16. #56  
    A good resitive screen phone is the LG Dare in my opinion. But try to use it with the "pads" of your finger and it won't work so well... You practically have you use your nails with the screen...

    Now jump to the iphone, and touch with the pads of your fingers the same way... Lot easier right?

    /Demonstration over
    I love lolcats
  17. #57  
    Quote Originally Posted by meyerweb View Post
    Sorry, but I have absolutely no problem browsing or posting on this forum using my Treo.
    Then I take it you're not looking at the full version fully rendered using only your fingers.

    I do on both an Instinct S30 and an iPod Touch. Try using your fingers to select a page in the thread. I do it in both the native Instinct browser and Opera Mini 4.2. To even have ANY chance of doing it in the native browser, you have to swipe the scroll bar to maximum zoom, and even then it takes between 1-5 tap attempts to select, say, page 2 of 3.

    Opera Mini only zooms so far, and beyond that...you just gotta get lucky.

    On a capacitive screen with multitouch, I pinch out to the appropriate zoom, tap it ONCE and it gets it right every time.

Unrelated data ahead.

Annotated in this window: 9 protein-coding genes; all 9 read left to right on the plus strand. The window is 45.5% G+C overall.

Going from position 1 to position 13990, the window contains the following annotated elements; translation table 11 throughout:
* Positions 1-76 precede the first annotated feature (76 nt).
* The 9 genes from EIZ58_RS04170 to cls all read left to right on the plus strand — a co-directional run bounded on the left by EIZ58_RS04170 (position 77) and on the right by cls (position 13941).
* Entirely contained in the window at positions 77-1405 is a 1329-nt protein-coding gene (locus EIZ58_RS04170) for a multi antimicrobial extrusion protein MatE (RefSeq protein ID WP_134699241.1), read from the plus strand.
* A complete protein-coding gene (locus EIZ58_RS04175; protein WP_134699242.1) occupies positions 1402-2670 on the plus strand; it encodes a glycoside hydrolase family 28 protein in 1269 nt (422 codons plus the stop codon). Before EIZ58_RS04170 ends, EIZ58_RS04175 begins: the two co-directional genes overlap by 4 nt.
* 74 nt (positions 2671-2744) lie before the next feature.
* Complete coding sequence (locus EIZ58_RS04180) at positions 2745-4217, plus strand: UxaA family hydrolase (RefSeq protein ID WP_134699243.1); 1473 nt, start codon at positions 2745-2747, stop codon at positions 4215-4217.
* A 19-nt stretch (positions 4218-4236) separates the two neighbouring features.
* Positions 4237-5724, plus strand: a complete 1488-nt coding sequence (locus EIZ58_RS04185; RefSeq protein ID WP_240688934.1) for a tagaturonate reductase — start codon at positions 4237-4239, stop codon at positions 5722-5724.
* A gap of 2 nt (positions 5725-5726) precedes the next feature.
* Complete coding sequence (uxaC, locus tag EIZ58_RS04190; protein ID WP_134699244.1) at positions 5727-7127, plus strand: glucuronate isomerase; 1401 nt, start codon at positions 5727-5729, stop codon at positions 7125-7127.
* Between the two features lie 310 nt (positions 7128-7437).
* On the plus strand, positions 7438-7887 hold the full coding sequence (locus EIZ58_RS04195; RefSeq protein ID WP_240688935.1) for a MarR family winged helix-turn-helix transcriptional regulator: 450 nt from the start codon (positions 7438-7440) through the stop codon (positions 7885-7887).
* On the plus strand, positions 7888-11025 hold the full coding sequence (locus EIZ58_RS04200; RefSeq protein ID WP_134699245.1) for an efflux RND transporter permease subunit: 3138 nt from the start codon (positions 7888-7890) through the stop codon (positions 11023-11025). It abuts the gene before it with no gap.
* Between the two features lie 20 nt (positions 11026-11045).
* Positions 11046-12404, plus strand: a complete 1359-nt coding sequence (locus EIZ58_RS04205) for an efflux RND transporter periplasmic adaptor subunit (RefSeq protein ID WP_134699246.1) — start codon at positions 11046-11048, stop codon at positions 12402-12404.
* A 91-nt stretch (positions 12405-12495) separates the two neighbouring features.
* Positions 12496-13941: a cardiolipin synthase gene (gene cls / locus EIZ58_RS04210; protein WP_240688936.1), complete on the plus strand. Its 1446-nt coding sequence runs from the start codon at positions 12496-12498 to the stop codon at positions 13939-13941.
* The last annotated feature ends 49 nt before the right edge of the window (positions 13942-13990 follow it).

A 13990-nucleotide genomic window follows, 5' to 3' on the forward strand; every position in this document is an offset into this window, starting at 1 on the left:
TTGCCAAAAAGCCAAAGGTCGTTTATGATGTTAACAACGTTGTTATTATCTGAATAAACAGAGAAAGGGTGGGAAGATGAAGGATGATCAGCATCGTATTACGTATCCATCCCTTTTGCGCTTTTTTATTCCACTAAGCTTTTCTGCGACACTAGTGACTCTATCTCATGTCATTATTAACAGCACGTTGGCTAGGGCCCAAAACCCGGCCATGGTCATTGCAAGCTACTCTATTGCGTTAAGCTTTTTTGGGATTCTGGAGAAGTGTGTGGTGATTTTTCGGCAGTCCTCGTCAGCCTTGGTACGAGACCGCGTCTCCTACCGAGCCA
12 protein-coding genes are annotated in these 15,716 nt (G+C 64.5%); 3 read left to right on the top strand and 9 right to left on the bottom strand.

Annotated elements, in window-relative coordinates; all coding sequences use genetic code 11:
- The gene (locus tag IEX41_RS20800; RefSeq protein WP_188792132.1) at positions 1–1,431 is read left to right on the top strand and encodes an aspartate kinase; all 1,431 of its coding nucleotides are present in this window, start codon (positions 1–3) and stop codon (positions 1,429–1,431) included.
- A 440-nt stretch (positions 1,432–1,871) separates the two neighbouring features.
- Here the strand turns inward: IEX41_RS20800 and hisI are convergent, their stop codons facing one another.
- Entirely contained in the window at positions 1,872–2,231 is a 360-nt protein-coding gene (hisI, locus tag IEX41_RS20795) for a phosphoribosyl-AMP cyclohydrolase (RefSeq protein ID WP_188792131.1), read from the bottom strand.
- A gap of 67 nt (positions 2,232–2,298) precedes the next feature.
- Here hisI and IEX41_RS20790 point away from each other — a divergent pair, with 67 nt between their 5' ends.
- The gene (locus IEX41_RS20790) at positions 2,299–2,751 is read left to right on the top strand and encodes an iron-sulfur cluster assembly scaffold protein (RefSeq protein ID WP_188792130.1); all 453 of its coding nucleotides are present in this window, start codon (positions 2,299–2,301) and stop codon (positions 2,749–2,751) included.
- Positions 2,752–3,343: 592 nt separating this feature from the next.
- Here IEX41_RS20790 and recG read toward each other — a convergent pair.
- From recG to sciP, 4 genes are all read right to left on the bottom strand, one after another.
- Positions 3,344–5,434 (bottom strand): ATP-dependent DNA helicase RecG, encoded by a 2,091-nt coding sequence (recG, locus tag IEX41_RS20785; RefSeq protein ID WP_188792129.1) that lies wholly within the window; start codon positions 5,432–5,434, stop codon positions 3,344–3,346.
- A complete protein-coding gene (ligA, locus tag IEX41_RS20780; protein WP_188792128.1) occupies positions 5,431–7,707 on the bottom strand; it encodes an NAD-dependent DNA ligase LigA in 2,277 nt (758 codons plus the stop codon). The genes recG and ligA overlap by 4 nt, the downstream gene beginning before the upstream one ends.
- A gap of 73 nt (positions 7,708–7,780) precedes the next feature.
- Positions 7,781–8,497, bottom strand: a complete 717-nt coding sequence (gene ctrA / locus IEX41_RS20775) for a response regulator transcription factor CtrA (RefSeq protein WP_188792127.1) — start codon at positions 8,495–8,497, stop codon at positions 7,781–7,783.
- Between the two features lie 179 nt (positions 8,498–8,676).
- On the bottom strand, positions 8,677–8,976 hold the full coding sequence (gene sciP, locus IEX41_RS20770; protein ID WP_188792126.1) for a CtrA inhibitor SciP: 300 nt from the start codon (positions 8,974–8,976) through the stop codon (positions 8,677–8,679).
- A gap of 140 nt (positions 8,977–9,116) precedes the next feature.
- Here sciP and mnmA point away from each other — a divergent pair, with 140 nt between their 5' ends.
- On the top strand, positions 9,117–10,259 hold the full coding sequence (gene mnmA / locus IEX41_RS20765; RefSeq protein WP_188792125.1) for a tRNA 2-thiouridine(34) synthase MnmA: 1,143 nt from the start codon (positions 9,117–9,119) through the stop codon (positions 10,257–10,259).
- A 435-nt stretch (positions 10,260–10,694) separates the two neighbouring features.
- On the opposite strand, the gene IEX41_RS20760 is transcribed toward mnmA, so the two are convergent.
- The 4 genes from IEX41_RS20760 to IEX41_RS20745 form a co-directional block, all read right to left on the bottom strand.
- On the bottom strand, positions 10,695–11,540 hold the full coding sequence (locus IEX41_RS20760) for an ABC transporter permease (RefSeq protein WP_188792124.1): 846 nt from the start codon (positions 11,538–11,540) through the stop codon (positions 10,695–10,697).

Don't know about finger gestures, but I really don't have any issues with the Treo registering my finger taps. And given that when I rub my finger across the screen I invariably select text, gestures seem to work ok, too.

    While it may be true that the capacitive screen work better with gestures, that advantage is not without a price. I think some things are going to be much more difficult to do on the Pre than on a Treo (like selecting specific text).
    We'll have to see about selecting text, but I promise you the gestures aren't on the same level.
  18. #58  
    Quote Originally Posted by meyerweb View Post
    Not having used a capacitive screen yet, I guess I can't be sure, but I certainly don't think the screen on my Treo requires heavy pressure. Not even with a screen protector, and definitely not without.
    Then you really have to try a capacitive screen to judge. The response is so much better.

    Try this on a Treo:
    In Blazer, set "Tag and Drag" to Scrolls Page.